Norma Fantini made Elisabetta rather more feisty than is often the case. Her farewell to her compatriot Lady-in-waiting was not an intimate, personal one but an act of intense political defiance directed squarely at the King. She has rather a big voice, which at forte above the stave loses a bit of focus, but she certainly knows how to sing ravishing pianissimi! She also has some power in her lower register, important for the early part of the role, which is rather declamatory and pitched low. Her solo aria at the start of the last act was very finely sung.
With a strong and mettlesome Elisabetta one might have expected Eboli to be less interesting – but Ildiko Komlosi’s interpretation was certainly not that! She dominated the stage whenever she was on it – perhaps almost too majestically and obviously – but as she has shown with her Amneris in “Aida” she has all the vocal guns needed for these big Verdi mezzo roles. So her ‘O Don fatale’, taken at an amazingly fast tempi in its opening and closing sections, had real fire and drama. She also has the coloratura for an effective ‘Veil song’. A big performance from a “big” singer and not subtle by any means.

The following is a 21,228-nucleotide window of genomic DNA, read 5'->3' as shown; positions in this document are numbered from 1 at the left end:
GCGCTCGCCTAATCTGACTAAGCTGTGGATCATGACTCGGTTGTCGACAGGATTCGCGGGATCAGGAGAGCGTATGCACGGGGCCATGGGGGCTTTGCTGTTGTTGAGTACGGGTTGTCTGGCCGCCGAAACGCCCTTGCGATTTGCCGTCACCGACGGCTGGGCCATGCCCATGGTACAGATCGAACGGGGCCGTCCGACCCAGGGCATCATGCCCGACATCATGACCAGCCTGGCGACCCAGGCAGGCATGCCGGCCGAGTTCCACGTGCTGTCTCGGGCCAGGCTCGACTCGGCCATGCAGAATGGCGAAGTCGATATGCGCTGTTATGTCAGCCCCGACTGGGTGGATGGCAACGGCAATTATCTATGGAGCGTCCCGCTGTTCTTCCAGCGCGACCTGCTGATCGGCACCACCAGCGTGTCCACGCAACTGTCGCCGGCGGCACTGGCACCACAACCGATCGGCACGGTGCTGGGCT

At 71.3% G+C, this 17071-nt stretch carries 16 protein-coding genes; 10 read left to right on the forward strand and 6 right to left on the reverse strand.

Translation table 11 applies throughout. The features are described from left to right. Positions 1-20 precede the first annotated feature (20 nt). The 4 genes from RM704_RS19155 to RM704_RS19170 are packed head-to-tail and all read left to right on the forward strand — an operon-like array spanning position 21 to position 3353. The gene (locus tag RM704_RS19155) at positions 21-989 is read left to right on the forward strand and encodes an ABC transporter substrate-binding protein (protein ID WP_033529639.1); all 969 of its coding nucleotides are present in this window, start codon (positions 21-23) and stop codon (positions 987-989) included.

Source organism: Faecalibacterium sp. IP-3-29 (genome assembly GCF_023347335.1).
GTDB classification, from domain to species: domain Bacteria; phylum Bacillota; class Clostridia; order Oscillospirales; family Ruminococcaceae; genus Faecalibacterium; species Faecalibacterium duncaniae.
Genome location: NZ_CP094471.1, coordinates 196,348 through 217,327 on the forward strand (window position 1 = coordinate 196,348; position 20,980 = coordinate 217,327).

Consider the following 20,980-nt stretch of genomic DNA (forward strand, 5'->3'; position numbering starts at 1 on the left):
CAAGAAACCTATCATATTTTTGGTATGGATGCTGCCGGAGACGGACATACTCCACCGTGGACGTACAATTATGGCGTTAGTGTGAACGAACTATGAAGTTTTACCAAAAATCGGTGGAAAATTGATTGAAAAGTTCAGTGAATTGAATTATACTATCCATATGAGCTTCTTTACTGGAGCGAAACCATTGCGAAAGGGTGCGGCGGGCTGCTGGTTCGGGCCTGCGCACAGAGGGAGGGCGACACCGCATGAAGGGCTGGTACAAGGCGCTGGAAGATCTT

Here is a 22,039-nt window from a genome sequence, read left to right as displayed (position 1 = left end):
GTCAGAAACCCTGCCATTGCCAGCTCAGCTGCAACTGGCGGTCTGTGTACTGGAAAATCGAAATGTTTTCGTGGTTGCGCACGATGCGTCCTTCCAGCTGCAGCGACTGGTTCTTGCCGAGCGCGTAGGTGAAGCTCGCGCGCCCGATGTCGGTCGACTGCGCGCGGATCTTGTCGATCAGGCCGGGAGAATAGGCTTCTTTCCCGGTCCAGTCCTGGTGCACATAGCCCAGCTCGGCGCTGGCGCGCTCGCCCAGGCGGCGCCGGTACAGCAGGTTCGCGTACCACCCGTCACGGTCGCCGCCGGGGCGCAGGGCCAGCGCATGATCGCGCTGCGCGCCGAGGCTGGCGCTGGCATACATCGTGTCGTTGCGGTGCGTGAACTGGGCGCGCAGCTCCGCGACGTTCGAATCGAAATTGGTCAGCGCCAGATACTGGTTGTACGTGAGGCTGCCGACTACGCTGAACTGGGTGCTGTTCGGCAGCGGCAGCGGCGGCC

Best of all were the basses. Peter Lobert’s resonant Monk started the evening well, ably accompanied by the men of the chorus, singing from the rear of the orchestra pit. The absence of Matti Salminen from British opera house stages over the last 20 years or more is nothing short of scandalous given his international reputation as a Wagner singer and in operas such as Boris Godunov. His huge stature in these big roles certainly adds something to his portrayals, and if the top of his voice is not quite so secure and full as it once was, that is a minor cavil. The middle and lower ranges are amazingly rich and supple and he knows what this drama is about. His soliloquy was very poignant and thoroughly deserving of its ovation. The encounter with Hans-Peter König’s thrillingly dark-voiced and implacable Grand Inquisitor was the absolute highlight of this performance. Indeed Hans-Peter König was my operatic discovery of this visit to Dresden. Let’s hope we see and hear him at the Royal Opera in London over the next 20 years!
Further performances this season on 25th and 30th October, though the latter is a “closed” performance www.semperoper.de